Remember that a lot of the kids of this generation were pretty independent, going to sporting events, riding the transit, some having paper routes, making deliveries for a pharmacy or small shop, or doing odd gardening jobs, so they needed and used arithmetic along with the adults, so having some skill in the subject was not just moot. A lot of the card and board games played also had mathematical features of one sort or another.

        There is always a risk of romanticizing the past, but I do feel that many children live in a world that has been artificially created for them rather than one where they can increasingly make choices, face their consequences and become responsible and resilient.

        1. Thanks, Ed. Frequent, semi-regular testing of the type you mention was a part of my primary education in the 60s. The disappearance of such testing has been a disaster.

          I think there’s a lot to your second paragraph.

          1. I agree that the second paragraph has a lot in it. But at the risk of sounding naive, sentimental or nostalgic (or all of the above), the generation referred to (from experience I’ll define it as the 60’s and 70’s) was a much ‘simpler time’ – way less traffic on the road, the neighbourhood milk bar was a social hub, there were evening newspapers (The Herald), black and white TV (and test patterns after midnight), shops shut at 5 PM, banks offered customer service etc. There were no mobile phones, social media etc. Universities weren’t commercial businesses (There were only two, and Monash was the new kid on the block). You could leave school at the end of Yr 10 (knowing the 3 R’s), get a job, work hard and be successful. The only existential crisis (that we knew of) was the bomb.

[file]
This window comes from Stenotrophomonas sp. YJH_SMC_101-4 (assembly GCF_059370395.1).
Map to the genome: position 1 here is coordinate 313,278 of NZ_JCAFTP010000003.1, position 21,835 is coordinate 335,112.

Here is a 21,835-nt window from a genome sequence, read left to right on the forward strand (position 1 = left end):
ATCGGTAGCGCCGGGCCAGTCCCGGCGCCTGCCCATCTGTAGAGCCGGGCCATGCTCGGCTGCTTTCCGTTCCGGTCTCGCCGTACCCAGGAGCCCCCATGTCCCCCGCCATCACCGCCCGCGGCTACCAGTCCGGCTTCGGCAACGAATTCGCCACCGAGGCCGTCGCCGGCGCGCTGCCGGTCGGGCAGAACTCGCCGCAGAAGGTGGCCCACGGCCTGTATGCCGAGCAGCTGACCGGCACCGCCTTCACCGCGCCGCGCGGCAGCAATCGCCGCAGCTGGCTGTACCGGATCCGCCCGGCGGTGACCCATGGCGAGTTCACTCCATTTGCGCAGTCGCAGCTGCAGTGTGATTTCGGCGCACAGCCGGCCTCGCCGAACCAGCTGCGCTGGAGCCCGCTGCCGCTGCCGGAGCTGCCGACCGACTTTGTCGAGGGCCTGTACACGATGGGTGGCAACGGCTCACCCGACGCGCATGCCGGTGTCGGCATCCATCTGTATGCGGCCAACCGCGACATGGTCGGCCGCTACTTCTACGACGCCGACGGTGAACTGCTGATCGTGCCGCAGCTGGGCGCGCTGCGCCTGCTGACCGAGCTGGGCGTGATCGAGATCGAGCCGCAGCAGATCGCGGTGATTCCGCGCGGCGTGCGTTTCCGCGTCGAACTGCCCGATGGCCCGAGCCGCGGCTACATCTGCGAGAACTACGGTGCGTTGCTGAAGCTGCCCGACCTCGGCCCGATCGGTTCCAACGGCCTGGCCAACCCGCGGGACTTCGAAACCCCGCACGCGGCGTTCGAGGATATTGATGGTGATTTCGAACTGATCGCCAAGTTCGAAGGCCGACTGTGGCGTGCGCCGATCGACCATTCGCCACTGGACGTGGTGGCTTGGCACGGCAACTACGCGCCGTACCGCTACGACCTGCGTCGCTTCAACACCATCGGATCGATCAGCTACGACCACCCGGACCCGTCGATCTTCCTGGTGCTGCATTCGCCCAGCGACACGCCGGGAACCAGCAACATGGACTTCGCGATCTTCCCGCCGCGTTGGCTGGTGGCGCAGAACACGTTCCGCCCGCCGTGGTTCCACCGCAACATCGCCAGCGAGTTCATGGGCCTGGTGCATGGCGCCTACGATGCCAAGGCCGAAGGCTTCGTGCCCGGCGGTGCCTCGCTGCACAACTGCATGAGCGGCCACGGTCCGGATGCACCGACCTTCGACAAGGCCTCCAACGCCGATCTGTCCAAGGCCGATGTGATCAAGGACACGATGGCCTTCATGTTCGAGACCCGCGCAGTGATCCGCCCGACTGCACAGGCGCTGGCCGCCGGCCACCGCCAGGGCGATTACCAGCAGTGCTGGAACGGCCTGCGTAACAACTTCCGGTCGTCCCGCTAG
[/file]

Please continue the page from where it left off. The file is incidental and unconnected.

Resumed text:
Education is a product of the times. Today we live in complicated (and troubled) times and it’s no surprise to me that education reflects this. I know that nostalgia can make the past look rosier than it was. Nevertheless … (I hate to think what the future will be like if current times get fondly remembered as ‘simpler’).